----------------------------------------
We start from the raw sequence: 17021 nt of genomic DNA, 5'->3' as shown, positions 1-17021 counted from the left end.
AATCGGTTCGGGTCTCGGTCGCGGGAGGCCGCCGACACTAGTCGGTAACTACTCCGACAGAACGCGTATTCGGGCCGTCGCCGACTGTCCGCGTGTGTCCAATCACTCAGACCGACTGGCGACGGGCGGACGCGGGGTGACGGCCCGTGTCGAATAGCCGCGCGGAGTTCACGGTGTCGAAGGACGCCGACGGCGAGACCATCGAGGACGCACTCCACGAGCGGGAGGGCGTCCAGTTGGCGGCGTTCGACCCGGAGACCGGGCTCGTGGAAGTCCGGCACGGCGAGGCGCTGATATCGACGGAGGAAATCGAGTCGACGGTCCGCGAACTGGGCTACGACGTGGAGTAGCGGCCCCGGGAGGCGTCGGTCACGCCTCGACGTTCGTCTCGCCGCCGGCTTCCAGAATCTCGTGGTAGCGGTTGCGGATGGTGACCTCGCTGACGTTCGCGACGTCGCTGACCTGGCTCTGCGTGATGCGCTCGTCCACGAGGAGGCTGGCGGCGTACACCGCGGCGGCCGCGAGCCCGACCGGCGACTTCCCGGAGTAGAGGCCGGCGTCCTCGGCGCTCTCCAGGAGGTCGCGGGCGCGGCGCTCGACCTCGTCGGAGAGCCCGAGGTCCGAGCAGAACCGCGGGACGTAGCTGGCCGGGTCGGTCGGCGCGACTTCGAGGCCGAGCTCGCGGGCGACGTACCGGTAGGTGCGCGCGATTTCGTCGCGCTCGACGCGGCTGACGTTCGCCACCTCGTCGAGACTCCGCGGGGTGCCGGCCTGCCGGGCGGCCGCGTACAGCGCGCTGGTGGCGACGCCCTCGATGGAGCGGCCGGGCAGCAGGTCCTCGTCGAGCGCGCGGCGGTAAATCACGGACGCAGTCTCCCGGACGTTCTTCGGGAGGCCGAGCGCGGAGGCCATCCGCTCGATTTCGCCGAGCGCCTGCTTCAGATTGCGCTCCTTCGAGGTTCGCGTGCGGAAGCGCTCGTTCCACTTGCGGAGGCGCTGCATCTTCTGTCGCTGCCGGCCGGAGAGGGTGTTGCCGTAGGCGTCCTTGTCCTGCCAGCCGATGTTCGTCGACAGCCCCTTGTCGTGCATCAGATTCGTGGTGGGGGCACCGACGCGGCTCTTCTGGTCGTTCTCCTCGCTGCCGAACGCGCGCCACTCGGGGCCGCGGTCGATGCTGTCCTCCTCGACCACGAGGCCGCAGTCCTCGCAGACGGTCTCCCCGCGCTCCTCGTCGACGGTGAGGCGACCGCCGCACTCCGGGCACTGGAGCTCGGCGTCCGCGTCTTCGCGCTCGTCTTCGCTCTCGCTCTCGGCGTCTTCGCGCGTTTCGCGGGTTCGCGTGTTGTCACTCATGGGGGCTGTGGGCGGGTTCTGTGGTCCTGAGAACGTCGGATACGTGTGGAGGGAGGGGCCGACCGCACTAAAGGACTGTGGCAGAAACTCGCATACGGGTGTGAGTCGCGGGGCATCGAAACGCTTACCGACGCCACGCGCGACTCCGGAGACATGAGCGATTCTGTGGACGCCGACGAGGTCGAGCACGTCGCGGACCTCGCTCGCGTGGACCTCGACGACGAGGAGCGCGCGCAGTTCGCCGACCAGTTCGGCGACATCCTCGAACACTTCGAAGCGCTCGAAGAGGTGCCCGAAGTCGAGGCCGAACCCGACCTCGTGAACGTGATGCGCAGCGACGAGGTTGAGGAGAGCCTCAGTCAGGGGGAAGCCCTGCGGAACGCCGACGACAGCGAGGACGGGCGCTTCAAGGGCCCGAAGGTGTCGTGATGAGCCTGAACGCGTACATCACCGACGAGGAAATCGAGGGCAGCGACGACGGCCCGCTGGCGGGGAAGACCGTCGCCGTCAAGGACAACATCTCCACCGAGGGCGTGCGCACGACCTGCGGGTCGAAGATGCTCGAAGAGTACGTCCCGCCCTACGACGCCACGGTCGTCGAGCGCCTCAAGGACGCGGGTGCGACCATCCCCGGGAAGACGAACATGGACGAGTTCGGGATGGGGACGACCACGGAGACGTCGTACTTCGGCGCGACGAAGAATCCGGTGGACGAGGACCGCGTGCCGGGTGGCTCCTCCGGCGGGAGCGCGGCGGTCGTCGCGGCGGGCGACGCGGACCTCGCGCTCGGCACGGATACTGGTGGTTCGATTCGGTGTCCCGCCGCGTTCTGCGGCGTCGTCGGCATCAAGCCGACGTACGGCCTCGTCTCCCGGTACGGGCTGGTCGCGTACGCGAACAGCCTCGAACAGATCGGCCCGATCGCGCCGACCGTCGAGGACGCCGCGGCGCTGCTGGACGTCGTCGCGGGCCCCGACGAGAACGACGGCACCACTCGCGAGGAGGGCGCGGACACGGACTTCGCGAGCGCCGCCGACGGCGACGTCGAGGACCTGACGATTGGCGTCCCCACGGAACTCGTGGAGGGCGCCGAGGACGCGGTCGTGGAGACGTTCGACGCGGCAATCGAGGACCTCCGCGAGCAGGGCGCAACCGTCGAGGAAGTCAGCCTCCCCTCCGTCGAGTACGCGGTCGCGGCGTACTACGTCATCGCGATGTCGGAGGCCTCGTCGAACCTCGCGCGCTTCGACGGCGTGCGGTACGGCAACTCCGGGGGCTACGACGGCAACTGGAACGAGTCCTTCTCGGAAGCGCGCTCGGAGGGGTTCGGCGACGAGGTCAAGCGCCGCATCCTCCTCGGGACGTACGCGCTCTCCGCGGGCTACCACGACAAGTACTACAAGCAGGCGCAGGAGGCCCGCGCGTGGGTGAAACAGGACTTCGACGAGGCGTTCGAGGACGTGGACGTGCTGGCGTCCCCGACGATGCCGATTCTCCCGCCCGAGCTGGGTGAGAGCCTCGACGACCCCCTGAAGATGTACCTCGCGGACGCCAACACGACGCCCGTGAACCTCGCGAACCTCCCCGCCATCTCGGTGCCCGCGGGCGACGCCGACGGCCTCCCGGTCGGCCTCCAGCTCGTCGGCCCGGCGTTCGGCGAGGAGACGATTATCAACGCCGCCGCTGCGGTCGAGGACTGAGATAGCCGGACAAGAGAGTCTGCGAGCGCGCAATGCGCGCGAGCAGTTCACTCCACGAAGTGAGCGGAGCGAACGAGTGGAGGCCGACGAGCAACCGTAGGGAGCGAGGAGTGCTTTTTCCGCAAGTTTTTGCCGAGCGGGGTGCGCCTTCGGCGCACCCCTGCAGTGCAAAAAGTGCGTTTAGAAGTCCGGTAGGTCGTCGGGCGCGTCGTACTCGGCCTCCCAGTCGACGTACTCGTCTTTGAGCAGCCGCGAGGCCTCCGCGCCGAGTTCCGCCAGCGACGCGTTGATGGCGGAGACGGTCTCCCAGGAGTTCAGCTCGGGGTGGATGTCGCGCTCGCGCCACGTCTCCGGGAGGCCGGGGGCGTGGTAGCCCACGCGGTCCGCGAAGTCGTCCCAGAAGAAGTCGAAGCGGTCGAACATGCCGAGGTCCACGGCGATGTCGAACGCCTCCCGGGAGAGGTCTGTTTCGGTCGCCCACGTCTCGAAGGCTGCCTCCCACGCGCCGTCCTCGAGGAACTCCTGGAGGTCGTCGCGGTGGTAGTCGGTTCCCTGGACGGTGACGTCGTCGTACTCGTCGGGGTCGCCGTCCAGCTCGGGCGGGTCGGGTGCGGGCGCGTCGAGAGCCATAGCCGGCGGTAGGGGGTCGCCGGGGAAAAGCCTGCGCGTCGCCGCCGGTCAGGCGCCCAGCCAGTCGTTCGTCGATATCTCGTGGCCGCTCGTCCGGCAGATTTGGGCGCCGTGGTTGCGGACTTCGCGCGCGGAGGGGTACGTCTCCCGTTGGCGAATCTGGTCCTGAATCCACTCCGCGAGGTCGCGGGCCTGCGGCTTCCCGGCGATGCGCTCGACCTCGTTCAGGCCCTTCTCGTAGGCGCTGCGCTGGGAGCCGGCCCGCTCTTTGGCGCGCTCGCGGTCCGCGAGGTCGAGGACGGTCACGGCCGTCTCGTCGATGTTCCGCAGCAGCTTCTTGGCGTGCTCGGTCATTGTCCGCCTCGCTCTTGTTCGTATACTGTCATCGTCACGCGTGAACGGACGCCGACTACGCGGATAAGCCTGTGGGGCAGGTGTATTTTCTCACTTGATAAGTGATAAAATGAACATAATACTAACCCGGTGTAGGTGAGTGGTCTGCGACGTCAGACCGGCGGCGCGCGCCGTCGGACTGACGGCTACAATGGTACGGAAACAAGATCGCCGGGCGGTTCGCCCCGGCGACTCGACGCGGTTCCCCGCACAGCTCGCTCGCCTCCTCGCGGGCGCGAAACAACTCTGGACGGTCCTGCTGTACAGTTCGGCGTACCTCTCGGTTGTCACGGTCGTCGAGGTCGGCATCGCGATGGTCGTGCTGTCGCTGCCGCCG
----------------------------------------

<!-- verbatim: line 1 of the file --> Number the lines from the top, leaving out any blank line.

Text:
We start from the raw sequence: 17021 nt of genomic DNA, 5'->3' as shown, positions 1-17021 counted from the left end.